Tuesday, 14 May 2013

The single person's Federal Budget wish list

It's Federal Budget time of year again here in Australia.

Like every other year, you can expect the word "family" to be bandied around a lot with phrases like "battling families", "struggling families" etc.
But I know they don't mean my family; mine doesn't count.

They only mean families with a middle-aged couple, two kids and a pair of black SUVs in the driveway with "My Family" stickers on the back.

And this is despite the fact that the majority of Australian households aren't "families" at all, rather singles and couples.   Still, it's political gold to pretend it's 1953 all over again.

As a single, I haven't got anything against families.   I'm certainly not "anti-family" (whatever that means).  In fact, research shows many singles come from families too.

It's just that at Federal Budget time, the Australian child-less single seems to be overlooked.

It's wishful thinking, but here are my five Federal Budget initiatives for the Australian single:

1.  The "Thanks for not being a burden on the system" Bonus
So you didn't use a hospital during the past 12 months?  Maybe you went to the GP once or twice, but didn't use Bulk Billing?   You've stayed in shape and looked after yourself, so here's a bonus for not being a drain on the system.



2.  The Disposable Income Economic Stimulus Reward Scheme
Let's face it - single people are more likely to have disposable income.  We're not paying for young Jordan's braces or Olivia's school camp.  Instead, we're spending our disposable income on ourselves. Some may call it selfish, but I call it stimulating the economy.   After all, where would the entertainment, fashion, health and fitness, travel and other sectors be without the single dollar?
 


3.  The Single Person's Travel Allowance
Great citizens are global citizens.  This allowance helps Australian singles explore the world, soak up new cultures, destinations and ideas, and bring the best of these back to Australia.   Ok.  So this one might face a bit of an uphill battle to pass through Parliament.


4.  The ERNP (Environmental Rebate for Not Procreating)
It's fair to say the risk of the human population dying out is fairly low.  In fact, rampant population growth seems to be killing the place.  Apart from being childless, singles are also probably more likely to live in medium to high-density dwellings, thereby reducing urban sprawl; less likely to have a massive fuel-guzzling car running idle outside schools, child care centres and sports grounds; and are certainly emitting less CO2 gases by not whining about how rewarding / hard it is to have a family these days.  So if you've managed not to have a child during the past financial year, the environment and government says thanks.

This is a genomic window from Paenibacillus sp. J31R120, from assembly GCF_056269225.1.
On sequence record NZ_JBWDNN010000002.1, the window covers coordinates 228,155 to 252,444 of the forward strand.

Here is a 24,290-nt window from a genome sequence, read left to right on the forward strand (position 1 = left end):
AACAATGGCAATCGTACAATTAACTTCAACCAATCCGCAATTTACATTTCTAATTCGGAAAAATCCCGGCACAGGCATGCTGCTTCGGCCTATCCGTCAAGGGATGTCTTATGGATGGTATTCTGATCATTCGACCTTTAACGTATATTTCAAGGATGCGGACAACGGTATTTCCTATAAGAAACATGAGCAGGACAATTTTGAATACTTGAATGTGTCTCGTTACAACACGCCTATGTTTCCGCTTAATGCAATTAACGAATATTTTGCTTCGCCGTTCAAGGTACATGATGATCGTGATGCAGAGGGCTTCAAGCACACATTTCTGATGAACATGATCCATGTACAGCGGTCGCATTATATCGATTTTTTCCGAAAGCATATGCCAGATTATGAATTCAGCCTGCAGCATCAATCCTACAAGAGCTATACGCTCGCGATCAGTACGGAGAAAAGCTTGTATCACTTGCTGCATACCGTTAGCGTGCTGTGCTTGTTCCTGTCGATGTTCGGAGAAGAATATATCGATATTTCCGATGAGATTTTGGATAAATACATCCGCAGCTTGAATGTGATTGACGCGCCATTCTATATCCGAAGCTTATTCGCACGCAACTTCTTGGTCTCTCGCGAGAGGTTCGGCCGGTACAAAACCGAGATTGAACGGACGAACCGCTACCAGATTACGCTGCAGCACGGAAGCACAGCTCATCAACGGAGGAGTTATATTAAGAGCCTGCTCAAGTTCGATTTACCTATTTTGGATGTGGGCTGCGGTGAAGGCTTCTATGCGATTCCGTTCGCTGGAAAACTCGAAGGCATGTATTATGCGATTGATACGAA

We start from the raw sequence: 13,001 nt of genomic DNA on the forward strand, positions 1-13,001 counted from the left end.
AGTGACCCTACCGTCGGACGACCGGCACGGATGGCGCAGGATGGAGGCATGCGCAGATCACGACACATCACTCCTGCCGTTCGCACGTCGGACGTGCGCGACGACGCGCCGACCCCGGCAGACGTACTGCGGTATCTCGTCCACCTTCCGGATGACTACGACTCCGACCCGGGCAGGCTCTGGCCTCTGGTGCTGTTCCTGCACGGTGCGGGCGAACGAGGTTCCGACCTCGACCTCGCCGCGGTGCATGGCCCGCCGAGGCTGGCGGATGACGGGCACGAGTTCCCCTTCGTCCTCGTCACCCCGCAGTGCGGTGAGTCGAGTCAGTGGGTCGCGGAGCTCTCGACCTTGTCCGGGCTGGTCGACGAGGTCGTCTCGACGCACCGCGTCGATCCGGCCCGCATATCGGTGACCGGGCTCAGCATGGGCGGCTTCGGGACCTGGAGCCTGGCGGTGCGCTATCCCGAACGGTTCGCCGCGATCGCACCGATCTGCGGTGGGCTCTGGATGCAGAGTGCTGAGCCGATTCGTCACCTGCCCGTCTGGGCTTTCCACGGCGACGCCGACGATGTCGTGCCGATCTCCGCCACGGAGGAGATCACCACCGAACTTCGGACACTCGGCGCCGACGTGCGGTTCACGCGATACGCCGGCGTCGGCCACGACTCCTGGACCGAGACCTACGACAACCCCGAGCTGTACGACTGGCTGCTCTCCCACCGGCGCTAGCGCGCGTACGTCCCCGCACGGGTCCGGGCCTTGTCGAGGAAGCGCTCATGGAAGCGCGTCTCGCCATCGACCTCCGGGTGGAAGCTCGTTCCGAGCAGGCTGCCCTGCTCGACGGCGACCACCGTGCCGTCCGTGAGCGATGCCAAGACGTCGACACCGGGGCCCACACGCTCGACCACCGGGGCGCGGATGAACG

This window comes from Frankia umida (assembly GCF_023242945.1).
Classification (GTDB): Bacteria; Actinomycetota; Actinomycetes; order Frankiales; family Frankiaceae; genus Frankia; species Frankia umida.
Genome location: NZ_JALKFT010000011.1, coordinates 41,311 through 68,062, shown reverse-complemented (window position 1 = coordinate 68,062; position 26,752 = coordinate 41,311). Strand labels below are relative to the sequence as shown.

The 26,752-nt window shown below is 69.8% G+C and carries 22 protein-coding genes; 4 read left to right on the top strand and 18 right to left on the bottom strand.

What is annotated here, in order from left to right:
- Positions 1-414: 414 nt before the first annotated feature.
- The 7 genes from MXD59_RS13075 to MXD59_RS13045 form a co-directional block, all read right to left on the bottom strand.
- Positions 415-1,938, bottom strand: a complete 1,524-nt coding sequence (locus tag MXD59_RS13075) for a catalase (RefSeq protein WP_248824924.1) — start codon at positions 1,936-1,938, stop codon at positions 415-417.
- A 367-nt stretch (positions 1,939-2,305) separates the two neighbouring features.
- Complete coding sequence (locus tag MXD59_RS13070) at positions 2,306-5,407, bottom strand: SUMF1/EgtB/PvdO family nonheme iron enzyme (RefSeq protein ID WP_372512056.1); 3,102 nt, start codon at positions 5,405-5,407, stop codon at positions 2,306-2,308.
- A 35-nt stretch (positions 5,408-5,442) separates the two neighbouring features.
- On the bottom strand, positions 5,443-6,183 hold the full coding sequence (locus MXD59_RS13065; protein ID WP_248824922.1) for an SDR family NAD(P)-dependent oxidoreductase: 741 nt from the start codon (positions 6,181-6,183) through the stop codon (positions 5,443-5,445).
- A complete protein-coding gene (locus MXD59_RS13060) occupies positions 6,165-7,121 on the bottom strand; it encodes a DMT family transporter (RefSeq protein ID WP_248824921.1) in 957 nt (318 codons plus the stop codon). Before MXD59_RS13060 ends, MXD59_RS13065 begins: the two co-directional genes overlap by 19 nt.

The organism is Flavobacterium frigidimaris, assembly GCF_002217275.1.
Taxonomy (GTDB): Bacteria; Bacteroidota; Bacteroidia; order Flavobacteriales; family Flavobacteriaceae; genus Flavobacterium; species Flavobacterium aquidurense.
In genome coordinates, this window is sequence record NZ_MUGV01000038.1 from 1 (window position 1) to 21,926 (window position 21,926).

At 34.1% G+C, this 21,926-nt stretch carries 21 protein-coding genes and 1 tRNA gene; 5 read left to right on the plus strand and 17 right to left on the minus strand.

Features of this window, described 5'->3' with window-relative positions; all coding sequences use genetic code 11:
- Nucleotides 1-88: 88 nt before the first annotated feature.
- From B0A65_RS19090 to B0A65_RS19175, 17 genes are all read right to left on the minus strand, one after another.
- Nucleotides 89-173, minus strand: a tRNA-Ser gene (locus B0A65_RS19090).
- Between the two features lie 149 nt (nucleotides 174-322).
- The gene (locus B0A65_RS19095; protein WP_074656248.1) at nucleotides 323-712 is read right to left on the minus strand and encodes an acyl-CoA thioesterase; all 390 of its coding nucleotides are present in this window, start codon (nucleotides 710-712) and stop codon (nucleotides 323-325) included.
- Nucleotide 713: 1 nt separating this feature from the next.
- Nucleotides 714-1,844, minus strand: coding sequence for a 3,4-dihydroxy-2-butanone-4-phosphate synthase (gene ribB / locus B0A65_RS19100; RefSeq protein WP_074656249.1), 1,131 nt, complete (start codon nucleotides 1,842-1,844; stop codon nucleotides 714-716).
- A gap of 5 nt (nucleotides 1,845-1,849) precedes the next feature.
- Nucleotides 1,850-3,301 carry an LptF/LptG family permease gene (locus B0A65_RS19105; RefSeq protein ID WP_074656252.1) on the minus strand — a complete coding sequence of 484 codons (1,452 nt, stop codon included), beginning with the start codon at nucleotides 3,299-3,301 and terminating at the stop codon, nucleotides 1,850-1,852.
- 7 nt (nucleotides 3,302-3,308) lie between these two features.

5.   The Single Productivity Incentive
As a single person you didn't take time off from work to look after young Tiffany when she got chicken pox or the flu or whatever else was going around child care.  You also didn't take paternity or maternity leave.  And you probably came into work earlier and / or stayed back late (and maybe even did weekend work) because you weren't dropping kids off at school, taking them to the doctor, and because, let's face it, you've got no life to speak of.  You were probably also more likely to do those work trips requiring nights away because... well it's not like there was anyone waiting at home for you, was there?  As an economic unit you're pretty efficient and productive, and this incentive recognises this.


And if all of these great ideas are just too hard to implement, how about just a handwritten note from Treasurer Wayne Swan saying:  "thank you for funding all those things you'll never use or ever be able to access because you will probably die alone in your flat with only the smell of your decomposing body alerting the neighbours"?

It's not too much to ask is it?

NOTE:  If you take this post too seriously, you should be slugged with an extra tax.

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